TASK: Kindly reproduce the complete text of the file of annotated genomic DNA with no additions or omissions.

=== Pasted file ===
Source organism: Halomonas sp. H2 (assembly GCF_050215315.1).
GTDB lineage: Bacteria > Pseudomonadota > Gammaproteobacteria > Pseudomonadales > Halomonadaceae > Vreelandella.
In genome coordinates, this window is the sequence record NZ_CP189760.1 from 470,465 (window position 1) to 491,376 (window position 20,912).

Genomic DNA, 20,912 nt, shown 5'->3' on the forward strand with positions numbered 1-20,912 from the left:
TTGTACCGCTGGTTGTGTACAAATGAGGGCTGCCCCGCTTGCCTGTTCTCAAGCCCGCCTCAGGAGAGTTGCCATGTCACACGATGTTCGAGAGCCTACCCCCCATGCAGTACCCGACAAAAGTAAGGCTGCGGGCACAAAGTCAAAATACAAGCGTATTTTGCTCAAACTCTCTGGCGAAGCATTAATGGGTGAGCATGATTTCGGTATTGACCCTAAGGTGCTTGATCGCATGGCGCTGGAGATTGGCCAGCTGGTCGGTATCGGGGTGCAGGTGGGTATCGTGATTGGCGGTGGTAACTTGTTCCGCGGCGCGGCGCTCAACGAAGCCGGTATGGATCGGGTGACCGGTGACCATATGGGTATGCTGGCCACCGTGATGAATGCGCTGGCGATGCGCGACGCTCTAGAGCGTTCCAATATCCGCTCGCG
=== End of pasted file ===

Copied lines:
Source organism: Halomonas sp. H2 (assembly GCF_050215315.1).
GTDB lineage: Bacteria > Pseudomonadota > Gammaproteobacteria > Pseudomonadales > Halomonadaceae > Vreelandella.
In genome coordinates, this window is the sequence record NZ_CP189760.1 from 470,465 (window position 1) to 491,376 (window position 20,912).

Genomic DNA, 20,912 nt, shown 5'->3' on the forward strand with positions numbered 1-20,912 from the left:
TTGTACCGCTGGTTGTGTACAAATGAGGGCTGCCCCGCTTGCCTGTTCTCAAGCCCGCCTCAGGAGAGTTGCCATGTCACACGATGTTCGAGAGCCTACCCCCCATGCAGTACCCGACAAAAGTAAGGCTGCGGGCACAAAGTCAAAATACAAGCGTATTTTGCTCAAACTCTCTGGCGAAGCATTAATGGGTGAGCATGATTTCGGTATTGACCCTAAGGTGCTTGATCGCATGGCGCTGGAGATTGGCCAGCTGGTCGGTATCGGGGTGCAGGTGGGTATCGTGATTGGCGGTGGTAACTTGTTCCGCGGCGCGGCGCTCAACGAAGCCGGTATGGATCGGGTGACCGGTGACCATATGGGTATGCTGGCCACCGTGATGAATGCGCTGGCGATGCGCGACGCTCTAGAGCGTTCCAATATCCGCTCGCG